(a) One is permitted to buy olives and oil from the wife of the owner of an oil-press - provided they sell them openly in quantities that they would normally be sold in a store. Note, that nowadays, when many women have their own income, and are often even the breadwinners, these Dinim are not applicable.

(b) Assuming 'be'Mu'at' to mean 'a little', the Tana prohibits buying small quantities from them - because such small amounts could easily be prepared and sold without her husband's knowledge.

(c) 'be'Mu'at' might also mean - the vat, and it is unusual to sell the olives or the oil at that stage.

(d) Raban Shimon ben Gamliel permits buying from them in the upper-Galil (where oil was expensive) on Yom-Tov (or be'Mu'at) - because a man would sometimes be embarrassed to sell them from his house, and he would appoint his wife to do so on his behalf.

(a) A laundryman is permitted to keep the pieces of fluff that come off a woolen garment during laundering - because the owner is generally Mochel them. Consequently, this applies even if the owner objects (unless of course he initially stipulated that they would be his).

(b) This concession does not apply to the fluff that comes off with the combing of the fuller (who combs wool) - because those pieces of fluff tend to be larger and more valuable than those that come off during the laundering.

(c) The significance of the three threads that the fuller may take is - that they are made of a different material, and are intended to be removed the first time they are laundered.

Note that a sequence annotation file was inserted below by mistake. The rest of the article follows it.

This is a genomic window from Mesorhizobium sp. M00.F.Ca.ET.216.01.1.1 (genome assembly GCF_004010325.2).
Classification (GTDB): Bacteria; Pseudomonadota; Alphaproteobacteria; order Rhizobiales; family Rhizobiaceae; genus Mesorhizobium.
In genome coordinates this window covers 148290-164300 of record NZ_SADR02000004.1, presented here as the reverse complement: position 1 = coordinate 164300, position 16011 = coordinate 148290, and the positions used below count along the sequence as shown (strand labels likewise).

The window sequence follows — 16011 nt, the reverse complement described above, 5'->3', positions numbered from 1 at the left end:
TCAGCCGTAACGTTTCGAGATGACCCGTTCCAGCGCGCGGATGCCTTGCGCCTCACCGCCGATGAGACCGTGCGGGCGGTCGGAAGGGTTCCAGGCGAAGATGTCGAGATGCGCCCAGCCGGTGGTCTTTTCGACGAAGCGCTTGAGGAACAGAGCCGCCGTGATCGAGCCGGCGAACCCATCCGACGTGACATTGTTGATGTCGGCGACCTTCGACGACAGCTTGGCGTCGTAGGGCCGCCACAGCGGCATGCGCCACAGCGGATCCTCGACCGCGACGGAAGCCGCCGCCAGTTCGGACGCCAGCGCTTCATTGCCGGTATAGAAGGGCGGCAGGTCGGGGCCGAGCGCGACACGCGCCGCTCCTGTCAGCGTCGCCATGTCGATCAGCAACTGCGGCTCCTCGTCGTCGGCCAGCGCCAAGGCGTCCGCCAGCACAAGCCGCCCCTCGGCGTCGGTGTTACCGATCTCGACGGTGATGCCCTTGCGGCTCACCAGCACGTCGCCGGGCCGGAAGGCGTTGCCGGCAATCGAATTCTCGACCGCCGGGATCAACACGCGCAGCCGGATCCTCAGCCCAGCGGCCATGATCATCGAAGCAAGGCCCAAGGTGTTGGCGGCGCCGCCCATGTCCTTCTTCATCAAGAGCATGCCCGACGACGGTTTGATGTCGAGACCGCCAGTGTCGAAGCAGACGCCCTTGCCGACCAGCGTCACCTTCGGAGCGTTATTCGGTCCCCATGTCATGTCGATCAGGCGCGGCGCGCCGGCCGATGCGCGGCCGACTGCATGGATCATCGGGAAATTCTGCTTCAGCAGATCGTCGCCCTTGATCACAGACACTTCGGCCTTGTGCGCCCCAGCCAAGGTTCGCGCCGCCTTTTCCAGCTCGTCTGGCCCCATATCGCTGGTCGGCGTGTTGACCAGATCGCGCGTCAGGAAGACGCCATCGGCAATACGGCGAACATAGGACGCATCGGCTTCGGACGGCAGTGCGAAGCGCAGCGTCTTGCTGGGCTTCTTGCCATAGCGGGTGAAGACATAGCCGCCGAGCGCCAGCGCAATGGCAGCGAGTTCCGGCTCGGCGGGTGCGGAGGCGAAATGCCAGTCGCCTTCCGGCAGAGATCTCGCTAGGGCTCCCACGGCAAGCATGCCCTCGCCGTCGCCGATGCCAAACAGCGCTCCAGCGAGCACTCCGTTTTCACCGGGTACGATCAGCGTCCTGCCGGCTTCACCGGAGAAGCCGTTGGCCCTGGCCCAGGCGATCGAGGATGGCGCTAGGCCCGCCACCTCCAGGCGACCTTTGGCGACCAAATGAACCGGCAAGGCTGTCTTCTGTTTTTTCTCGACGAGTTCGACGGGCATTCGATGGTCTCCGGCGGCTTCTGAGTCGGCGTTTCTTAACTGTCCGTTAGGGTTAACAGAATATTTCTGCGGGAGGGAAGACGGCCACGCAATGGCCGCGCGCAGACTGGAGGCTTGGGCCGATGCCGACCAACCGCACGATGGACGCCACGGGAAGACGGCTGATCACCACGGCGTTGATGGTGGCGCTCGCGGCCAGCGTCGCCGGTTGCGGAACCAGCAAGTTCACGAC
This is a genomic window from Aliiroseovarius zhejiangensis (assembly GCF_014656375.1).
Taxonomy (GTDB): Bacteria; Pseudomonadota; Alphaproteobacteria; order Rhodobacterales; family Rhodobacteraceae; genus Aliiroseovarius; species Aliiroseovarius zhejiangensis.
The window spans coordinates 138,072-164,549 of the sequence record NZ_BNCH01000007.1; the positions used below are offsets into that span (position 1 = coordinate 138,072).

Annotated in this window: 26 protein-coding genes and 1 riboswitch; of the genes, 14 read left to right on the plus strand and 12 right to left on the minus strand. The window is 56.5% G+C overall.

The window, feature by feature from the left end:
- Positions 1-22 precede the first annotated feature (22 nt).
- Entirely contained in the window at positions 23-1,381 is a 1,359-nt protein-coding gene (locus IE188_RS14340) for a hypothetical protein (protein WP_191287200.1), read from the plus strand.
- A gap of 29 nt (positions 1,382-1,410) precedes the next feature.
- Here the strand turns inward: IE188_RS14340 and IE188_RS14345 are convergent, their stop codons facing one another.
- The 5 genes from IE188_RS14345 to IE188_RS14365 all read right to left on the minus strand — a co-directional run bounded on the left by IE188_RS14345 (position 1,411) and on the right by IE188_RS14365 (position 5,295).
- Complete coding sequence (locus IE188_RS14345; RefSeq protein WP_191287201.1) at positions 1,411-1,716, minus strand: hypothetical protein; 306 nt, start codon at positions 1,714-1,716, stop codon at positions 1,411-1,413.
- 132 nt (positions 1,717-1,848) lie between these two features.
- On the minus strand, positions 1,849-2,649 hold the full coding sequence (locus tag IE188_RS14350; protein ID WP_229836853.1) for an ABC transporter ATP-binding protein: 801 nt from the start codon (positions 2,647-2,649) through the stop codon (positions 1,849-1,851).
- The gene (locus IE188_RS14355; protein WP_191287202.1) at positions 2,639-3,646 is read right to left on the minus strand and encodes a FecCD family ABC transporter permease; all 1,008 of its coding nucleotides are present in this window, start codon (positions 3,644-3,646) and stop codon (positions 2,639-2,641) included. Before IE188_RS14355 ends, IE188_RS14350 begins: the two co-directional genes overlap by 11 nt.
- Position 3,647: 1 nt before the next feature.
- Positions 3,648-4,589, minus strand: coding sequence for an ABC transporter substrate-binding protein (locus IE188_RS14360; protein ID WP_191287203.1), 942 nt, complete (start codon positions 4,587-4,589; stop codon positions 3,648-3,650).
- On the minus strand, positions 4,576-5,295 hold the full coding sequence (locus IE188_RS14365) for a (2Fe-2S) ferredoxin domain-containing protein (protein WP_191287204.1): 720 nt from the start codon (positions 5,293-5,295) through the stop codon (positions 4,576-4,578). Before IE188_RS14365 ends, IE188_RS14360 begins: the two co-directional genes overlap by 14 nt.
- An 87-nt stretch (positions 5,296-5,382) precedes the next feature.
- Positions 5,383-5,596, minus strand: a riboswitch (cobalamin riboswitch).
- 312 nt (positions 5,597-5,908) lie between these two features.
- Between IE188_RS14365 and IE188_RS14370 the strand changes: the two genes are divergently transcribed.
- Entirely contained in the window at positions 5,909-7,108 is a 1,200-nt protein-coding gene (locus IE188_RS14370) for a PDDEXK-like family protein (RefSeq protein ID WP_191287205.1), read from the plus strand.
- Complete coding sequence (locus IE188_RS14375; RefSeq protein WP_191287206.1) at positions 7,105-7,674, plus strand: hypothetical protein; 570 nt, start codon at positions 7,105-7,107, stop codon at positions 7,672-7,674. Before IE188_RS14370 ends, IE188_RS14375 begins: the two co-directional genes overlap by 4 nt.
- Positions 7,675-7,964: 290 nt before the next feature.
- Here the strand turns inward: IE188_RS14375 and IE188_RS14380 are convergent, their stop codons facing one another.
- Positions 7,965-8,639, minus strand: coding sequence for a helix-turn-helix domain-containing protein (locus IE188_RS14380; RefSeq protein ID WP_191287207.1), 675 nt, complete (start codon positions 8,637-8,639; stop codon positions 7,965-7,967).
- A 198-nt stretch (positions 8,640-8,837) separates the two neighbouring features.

(d) He is permitted to take even more - in the event that the threads are black and the garment white, because then they are considered particularly unsightly, and the owner will presumably be Mochel them, however many they are.

(a) The owner takes both ...
1. ... the length of thread left by the tailor at the end of the garment to stitch with ...
2. ... and the piece of cloth three by three finger-breadths, which the tailor cuts off when stretching the cloth to straighten it.
(b) Whereas ...
1. ... the carpenter may take the small shavings that remain after the wood has been planed with an adze (a small ax) ...
2. ... it is the owner who takes the (larger) shavings that remain after it has been chopped with a large ax.
(c) The above however, is confined to someone who is commissioned to work from home. In the event that he works from the house of the employer as a day-worker, everything, even the sawdust, belongs to the owner.